VANCOUVER, B.C. -- B.C. salmon farmers are celebrating Aquaculture Awareness Week, September 21 – 27, by reaffirming their commitment to sustainability. By 2020, B.C. aims to be the first region in the world to be certified by ‘Gold Standard’ environmental programs, which includes having all farm-raised Atlantic salmon certified to the standards set out by the Aquaculture Stewardship Council (ASC). Currently, less than five per cent of the world’s salmon farms have met this stringent standard.
“The commitment of salmon farmers in British Columbia to be held to the highest environmental and social responsibility standards is of the utmost importance in driving improvements in aquaculture,” said Jose Villalon, board member and founding chair of the ASC. While leading the aquaculture program at the World Wildlife Fund (WWF), Mr. Villalon spearheaded the Aquaculture Dialogues that resulted in the creation of the ASC. He was part of the team that developed the ASC standard and will be speaking at an Aquaculture Awareness Week event at the Vancouver Aquarium. During Mr. Villalon’s presentation, Securing Food for the Future, he will be providing insights on the global issue of sustainably ensuring food supply for a rapidly growing world population.
Today, over 50 per cent of the world’s seafood is farmed, with projections showing this figure will explode to 75 per cent in just 15 years. B.C. is the first and only salmon farming region to have all of its Atlantic salmon certified by the Global Aquaculture Alliance Best Aquaculture Practices program. The province is already home to North America’s first certified organic Chinook producer in Creative Salmon, and West Coast Fishculture’s Lois Lake Steelhead is recognized by the Vancouver Aquarium’s Ocean Wise program.
“We’re in the midst of a ‘blue revolution’ where the demand for farmed seafood is growing alongside the world population. With wild fisheries around the globe already over-fished, farm-raised salmon is needed to meet the increasing demand for lean, heart-healthy proteins,” said Jeremy Dunn, Executive Director of the BC Salmon Farmers Association (BCSFA). “The challenge, however, with intensified salmon farming has always been preserving the natural environment and growing the industry in a sustainable way. The salmon farmers of this province are committed to the communities in which they operate, the people they employ, and the integrity of the food they produce.”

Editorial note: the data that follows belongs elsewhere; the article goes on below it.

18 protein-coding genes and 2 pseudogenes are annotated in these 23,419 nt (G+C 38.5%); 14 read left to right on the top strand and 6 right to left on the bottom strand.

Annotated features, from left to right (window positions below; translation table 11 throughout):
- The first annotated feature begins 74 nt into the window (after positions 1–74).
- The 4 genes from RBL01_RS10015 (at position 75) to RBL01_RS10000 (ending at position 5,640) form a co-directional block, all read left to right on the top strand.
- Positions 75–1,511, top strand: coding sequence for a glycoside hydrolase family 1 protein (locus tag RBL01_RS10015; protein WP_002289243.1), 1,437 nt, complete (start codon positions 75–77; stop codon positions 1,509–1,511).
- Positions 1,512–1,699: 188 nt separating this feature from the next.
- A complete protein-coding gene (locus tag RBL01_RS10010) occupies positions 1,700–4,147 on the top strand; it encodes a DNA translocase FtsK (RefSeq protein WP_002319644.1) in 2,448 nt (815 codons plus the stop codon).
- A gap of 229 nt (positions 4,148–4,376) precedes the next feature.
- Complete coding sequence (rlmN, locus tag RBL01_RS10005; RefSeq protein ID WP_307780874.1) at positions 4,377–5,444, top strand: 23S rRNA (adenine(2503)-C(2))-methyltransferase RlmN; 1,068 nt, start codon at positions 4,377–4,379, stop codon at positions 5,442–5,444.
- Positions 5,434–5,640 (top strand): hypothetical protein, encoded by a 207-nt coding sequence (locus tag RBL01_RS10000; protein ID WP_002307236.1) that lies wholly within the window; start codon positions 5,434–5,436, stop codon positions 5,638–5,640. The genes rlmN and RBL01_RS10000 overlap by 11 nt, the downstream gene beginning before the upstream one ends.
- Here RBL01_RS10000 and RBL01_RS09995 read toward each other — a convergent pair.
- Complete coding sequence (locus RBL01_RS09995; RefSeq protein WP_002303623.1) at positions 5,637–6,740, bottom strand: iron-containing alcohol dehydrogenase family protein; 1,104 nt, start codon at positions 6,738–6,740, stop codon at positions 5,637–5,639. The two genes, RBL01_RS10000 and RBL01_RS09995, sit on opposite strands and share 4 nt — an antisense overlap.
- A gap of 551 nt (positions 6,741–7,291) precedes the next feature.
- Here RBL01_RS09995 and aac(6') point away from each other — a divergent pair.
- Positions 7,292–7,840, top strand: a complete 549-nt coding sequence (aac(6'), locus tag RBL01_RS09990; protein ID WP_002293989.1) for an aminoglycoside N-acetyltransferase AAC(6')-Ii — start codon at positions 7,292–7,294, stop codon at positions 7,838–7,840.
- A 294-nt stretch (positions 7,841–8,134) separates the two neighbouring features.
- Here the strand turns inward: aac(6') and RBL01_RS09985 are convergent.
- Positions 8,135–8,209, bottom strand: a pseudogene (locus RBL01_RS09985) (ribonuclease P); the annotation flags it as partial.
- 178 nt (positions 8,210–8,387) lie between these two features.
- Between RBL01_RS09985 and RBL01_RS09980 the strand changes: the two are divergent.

As the industry looks to sustainably and responsibly grow, they look do so with the support and partnership of the First Nations whose traditional territory they seek to operate in. This is exemplified by new site applications underway with both the Ahousat First Nation in Clayoquot Sound and the Tatlasikwala First Nation on Hope Island. Currently, B.C. salmon farmers are partnering with coastal First Nations on 17 economic and social partnerships.
The province’s salmon farmers are also working to protect the environment through ensuring further research is conducted to know more about wild salmon and that data is analyzed in an objective and transparent manner. The Association stands behind the recommendations in the federal government’s Cohen Commission of Inquiry into the Decline of Sockeye Salmon in the Fraser River, including the call for more research on the marine environment.